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Roadtrip Bulgaria: buckle up to discover ancient ruins and stunning vistas in the southeast Balkans

Roadtrip Bulgaria: buckle up to discover ancient ruins and stunning vistas in the southeast Balkans
The Kardzhali reservoir in the Rhodope Mountains. Image: Ali Eminov under a CC license

Getting behind the wheel is the best way to see the most beautiful places that Bulgaria has to offer: from spectacular waterfalls, natural rock bridges and ancient cities to fortresses, high peaks and monasteries. The Calvert Journal has put together the perfect itinerary for this summer

10 May 2018

With roads that flow across sun-drenched mountain ranges, Bulgaria is creeping its way up the list of must-visit European road trip destinations. The country is small enough to travel across without too many long days at the wheel but boasts a consistently captivating Balkan landscape. For summer 2018, The Calvert Journal has charted a driving route from the capital Sofia to Polkovnik Serafimovo in the southern Rhodope Mountains, home of the Meadows in the Mountains festival. Taking you north to south and through the heart of the country, it’s the perfect way to see the best that Bulgaria has to offer.

Start in Sofia

Aside from the Black Sea holiday resorts, most flights to Bulgaria will take you to Sofia. The city is heading upmarket thanks to an influx of tourists and EU money, but its small and compact layout means you won’t need more than a day to soak up the vibes. If you want to hit the sightseeing hard then the Saint Alexander Nevsky Cathedral is a must, though the Ivan Vazov National Theatre and the Church of Saint George are also worth a visit.

If you’d rather discover the city for yourself then Vitosha Boulevard is the main pedestrian thoroughfare and a hub for restaurants, bars and entertainment. Walk toward the National Palace of Culture to find a park perfect for people-watching: preferably with a glass of Bulgarian wine in hand.

Up in the Mountains

When you want to leave Sofia, drive south on Route 82 until you reach the town of Samokov, a base for heading into some of Bulgaria’s best-known national parks. If you go south-east to ski resort Borovets, you’ll be able to scale Musala, the highest peak in the Balkans. While the climb isn’t too difficult, you will need some proper outdoor kit. There’s a cable car to take hikers to the higher slopes, but it will still take you a day to climb up and down — and the weather can be changeable (make sure you check when the cable car closes overnight). Another option from Samokov is to go west to the villages of Sapareva Banya or Panichishte, the gateway to the Rila Lakes, a group of seven scattered and idyllic mountain pools. Exploring Rila is an easier choice if you’re not a confident walker but both sites are popular with hikers, so you’ll find plenty of hotels nearby if you want to stop overnight.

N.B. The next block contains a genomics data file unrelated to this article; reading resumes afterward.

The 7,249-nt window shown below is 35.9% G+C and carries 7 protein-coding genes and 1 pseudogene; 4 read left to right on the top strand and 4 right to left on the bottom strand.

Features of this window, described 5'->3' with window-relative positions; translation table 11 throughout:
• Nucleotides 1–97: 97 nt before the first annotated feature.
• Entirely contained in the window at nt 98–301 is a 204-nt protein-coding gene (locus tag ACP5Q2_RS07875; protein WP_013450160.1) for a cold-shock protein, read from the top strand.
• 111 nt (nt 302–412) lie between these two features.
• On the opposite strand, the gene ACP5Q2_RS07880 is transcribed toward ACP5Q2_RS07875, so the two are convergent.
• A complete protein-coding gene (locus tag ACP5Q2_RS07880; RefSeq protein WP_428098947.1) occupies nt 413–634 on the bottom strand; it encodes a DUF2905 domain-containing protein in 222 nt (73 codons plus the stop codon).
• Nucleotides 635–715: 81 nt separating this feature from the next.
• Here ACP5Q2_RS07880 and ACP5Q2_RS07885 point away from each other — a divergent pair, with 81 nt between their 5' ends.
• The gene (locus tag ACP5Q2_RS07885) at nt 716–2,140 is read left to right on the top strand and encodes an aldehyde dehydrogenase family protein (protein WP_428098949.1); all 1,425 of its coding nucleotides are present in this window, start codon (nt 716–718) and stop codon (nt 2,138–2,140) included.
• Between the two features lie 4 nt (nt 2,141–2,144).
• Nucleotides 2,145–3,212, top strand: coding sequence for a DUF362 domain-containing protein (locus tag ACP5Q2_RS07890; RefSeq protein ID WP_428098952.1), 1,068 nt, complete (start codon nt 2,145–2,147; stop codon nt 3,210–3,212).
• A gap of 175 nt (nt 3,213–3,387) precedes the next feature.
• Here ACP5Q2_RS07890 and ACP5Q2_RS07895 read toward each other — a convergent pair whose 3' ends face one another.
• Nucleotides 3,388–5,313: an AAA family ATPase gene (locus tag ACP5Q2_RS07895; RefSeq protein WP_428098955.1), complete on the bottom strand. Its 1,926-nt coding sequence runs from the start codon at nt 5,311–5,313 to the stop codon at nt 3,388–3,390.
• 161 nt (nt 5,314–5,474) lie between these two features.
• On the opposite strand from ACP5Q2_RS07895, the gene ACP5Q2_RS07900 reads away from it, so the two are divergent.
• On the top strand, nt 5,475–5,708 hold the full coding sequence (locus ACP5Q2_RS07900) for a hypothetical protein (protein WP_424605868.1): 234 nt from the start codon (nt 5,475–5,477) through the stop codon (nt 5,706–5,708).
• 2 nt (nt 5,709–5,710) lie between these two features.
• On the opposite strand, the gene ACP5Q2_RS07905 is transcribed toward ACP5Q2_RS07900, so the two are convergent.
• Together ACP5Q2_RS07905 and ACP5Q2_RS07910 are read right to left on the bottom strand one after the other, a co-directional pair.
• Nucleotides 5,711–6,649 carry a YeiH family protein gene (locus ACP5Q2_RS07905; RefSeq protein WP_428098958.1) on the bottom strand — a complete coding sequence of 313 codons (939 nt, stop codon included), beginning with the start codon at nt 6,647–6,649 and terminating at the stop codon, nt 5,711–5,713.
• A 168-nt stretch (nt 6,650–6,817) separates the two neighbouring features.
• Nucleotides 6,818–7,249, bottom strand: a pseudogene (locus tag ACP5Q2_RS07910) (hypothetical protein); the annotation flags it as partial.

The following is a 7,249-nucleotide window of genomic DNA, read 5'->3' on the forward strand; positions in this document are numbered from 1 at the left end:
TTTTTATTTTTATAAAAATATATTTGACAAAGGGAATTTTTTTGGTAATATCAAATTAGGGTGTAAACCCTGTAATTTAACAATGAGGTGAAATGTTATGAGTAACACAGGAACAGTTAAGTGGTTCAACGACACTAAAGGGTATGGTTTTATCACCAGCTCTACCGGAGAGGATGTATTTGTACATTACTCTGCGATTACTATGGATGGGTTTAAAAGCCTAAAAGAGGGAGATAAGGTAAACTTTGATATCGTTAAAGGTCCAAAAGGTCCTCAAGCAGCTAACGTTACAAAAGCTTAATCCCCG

If you’d rather avoid getting back to nature then the town of Batak, two hours or so from Sofia, is a good stopping point before you hit your next overnight stay in Plovdiv. The place is rich with Bulgarian history: most notoriously the infamous Batak massacre when thousands of local people were killed after rebels attempted to dislodge Ottoman forces in 1876. You can visit the church today to see the piles of skulls left by Ottoman soldiers, or the well villagers dug with their bare hands in a desperate attempt to reach water. There’s a small museum that’s worth your time if you want to find out more about Bulgaria’s struggle for independence, but don’t expect too much information in English. For lunch, stop at one of the cafes in the main square or overlooking the river.